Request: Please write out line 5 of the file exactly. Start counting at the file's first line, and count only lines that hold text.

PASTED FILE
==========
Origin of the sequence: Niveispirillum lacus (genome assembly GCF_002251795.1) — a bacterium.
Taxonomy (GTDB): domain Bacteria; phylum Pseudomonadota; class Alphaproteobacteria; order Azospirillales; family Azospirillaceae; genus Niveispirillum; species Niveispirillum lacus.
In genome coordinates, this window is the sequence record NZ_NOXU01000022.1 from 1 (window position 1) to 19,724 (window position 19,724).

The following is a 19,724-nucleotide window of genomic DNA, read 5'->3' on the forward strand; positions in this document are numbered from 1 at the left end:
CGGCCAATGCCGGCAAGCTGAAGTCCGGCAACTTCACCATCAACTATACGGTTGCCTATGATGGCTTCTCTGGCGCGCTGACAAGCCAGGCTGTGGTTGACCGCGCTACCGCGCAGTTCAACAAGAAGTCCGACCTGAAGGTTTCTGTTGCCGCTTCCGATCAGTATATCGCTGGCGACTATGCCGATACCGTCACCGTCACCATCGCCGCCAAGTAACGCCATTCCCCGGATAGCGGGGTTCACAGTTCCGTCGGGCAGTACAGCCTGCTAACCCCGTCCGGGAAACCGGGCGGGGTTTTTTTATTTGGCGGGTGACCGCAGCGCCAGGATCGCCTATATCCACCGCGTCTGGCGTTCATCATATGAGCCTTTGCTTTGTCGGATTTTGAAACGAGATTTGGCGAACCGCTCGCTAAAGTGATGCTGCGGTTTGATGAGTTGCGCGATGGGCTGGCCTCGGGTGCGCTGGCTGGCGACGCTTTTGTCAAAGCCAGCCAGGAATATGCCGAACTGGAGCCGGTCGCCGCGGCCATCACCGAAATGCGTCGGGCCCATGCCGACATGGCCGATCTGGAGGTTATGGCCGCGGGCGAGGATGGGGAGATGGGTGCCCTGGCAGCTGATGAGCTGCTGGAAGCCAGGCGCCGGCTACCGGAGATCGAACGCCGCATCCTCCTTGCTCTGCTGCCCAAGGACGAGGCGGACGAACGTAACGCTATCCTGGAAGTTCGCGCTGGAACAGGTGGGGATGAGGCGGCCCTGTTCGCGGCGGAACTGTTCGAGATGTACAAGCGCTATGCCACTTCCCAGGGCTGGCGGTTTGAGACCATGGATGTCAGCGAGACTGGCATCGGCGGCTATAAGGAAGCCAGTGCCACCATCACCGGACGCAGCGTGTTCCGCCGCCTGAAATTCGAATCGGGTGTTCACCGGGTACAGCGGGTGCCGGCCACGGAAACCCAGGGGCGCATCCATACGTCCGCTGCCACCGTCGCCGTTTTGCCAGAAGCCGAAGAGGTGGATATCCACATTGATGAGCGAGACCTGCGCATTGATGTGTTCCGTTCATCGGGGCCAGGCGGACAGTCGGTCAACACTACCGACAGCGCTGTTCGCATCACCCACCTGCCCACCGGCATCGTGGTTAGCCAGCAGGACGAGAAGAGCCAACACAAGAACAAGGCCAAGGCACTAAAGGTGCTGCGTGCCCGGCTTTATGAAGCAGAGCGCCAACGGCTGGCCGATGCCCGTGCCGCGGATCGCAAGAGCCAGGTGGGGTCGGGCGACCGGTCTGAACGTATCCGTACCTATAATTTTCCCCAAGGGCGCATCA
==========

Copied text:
CGGCCAATGCCGGCAAGCTGAAGTCCGGCAACTTCACCATCAACTATACGGTTGCCTATGATGGCTTCTCTGGCGCGCTGACAAGCCAGGCTGTGGTTGACCGCGCTACCGCGCAGTTCAACAAGAAGTCCGACCTGAAGGTTTCTGTTGCCGCTTCCGATCAGTATATCGCTGGCGACTATGCCGATACCGTCACCGTCACCATCGCCGCCAAGTAACGCCATTCCCCGGATAGCGGGGTTCACAGTTCCGTCGGGCAGTACAGCCTGCTAACCCCGTCCGGGAAACCGGGCGGGGTTTTTTTATTTGGCGGGTGACCGCAGCGCCAGGATCGCCTATATCCACCGCGTCTGGCGTTCATCATATGAGCCTTTGCTTTGTCGGATTTTGAAACGAGATTTGGCGAACCGCTCGCTAAAGTGATGCTGCGGTTTGATGAGTTGCGCGATGGGCTGGCCTCGGGTGCGCTGGCTGGCGACGCTTTTGTCAAAGCCAGCCAGGAATATGCCGAACTGGAGCCGGTCGCCGCGGCCATCACCGAAATGCGTCGGGCCCATGCCGACATGGCCGATCTGGAGGTTATGGCCGCGGGCGAGGATGGGGAGATGGGTGCCCTGGCAGCTGATGAGCTGCTGGAAGCCAGGCGCCGGCTACCGGAGATCGAACGCCGCATCCTCCTTGCTCTGCTGCCCAAGGACGAGGCGGACGAACGTAACGCTATCCTGGAAGTTCGCGCTGGAACAGGTGGGGATGAGGCGGCCCTGTTCGCGGCGGAACTGTTCGAGATGTACAAGCGCTATGCCACTTCCCAGGGCTGGCGGTTTGAGACCATGGATGTCAGCGAGACTGGCATCGGCGGCTATAAGGAAGCCAGTGCCACCATCACCGGACGCAGCGTGTTCCGCCGCCTGAAATTCGAATCGGGTGTTCACCGGGTACAGCGGGTGCCGGCCACGGAAACCCAGGGGCGCATCCATACGTCCGCTGCCACCGTCGCCGTTTTGCCAGAAGCCGAAGAGGTGGATATCCACATTGATGAGCGAGACCTGCGCATTGATGTGTTCCGTTCATCGGGGCCAGGCGGACAGTCGGTCAACACTACCGACAGCGCTGTTCGCATCACCCACCTGCCCACCGGCATCGTGGTTAGCCAGCAGGACGAGAAGAGCCAACACAAGAACAAGGCCAAGGCACTAAAGGTGCTGCGTGCCCGGCTTTATGAAGCAGAGCGCCAACGGCTGGCCGATGCCCGTGCCGCGGATCGCAAGAGCCAGGTGGGGTCGGGCGACCGGTCTGAACGTATCCGTACCTATAATTTTCCCCAAGGGCGCATCA